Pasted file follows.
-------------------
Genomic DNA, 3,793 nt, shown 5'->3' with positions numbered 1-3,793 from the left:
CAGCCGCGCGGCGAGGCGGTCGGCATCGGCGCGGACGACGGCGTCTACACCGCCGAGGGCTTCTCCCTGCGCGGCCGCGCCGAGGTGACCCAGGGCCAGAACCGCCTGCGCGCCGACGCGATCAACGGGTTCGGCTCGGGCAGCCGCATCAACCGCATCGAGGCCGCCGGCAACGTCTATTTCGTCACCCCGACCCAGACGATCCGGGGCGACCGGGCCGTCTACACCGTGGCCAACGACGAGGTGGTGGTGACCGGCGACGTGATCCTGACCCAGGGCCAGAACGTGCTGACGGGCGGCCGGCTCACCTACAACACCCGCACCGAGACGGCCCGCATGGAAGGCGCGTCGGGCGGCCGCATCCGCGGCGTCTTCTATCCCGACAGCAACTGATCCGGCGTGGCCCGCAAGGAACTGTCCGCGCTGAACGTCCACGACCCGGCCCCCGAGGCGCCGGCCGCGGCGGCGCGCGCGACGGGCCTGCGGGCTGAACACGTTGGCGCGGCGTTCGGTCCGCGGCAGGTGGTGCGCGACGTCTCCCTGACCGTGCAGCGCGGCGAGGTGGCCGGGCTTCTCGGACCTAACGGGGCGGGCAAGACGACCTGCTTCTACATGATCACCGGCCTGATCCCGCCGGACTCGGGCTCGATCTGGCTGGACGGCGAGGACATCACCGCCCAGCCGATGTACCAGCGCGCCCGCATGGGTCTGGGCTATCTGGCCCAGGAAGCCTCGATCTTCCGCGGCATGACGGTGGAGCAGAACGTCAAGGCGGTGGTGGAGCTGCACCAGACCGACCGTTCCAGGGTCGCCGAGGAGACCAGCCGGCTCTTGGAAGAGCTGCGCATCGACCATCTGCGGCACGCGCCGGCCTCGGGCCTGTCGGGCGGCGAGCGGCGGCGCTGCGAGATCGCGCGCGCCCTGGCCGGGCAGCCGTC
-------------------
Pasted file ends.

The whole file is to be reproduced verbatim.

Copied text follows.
Genomic DNA, 3,793 nt, shown 5'->3' with positions numbered 1-3,793 from the left:
CAGCCGCGCGGCGAGGCGGTCGGCATCGGCGCGGACGACGGCGTCTACACCGCCGAGGGCTTCTCCCTGCGCGGCCGCGCCGAGGTGACCCAGGGCCAGAACCGCCTGCGCGCCGACGCGATCAACGGGTTCGGCTCGGGCAGCCGCATCAACCGCATCGAGGCCGCCGGCAACGTCTATTTCGTCACCCCGACCCAGACGATCCGGGGCGACCGGGCCGTCTACACCGTGGCCAACGACGAGGTGGTGGTGACCGGCGACGTGATCCTGACCCAGGGCCAGAACGTGCTGACGGGCGGCCGGCTCACCTACAACACCCGCACCGAGACGGCCCGCATGGAAGGCGCGTCGGGCGGCCGCATCCGCGGCGTCTTCTATCCCGACAGCAACTGATCCGGCGTGGCCCGCAAGGAACTGTCCGCGCTGAACGTCCACGACCCGGCCCCCGAGGCGCCGGCCGCGGCGGCGCGCGCGACGGGCCTGCGGGCTGAACACGTTGGCGCGGCGTTCGGTCCGCGGCAGGTGGTGCGCGACGTCTCCCTGACCGTGCAGCGCGGCGAGGTGGCCGGGCTTCTCGGACCTAACGGGGCGGGCAAGACGACCTGCTTCTACATGATCACCGGCCTGATCCCGCCGGACTCGGGCTCGATCTGGCTGGACGGCGAGGACATCACCGCCCAGCCGATGTACCAGCGCGCCCGCATGGGTCTGGGCTATCTGGCCCAGGAAGCCTCGATCTTCCGCGGCATGACGGTGGAGCAGAACGTCAAGGCGGTGGTGGAGCTGCACCAGACCGACCGTTCCAGGGTCGCCGAGGAGACCAGCCGGCTCTTGGAAGAGCTGCGCATCGACCATCTGCGGCACGCGCCGGCCTCGGGCCTGTCGGGCGGCGAGCGGCGGCGCTGCGAGATCGCGCGCGCCCTGGCCGGGCAGCCGTC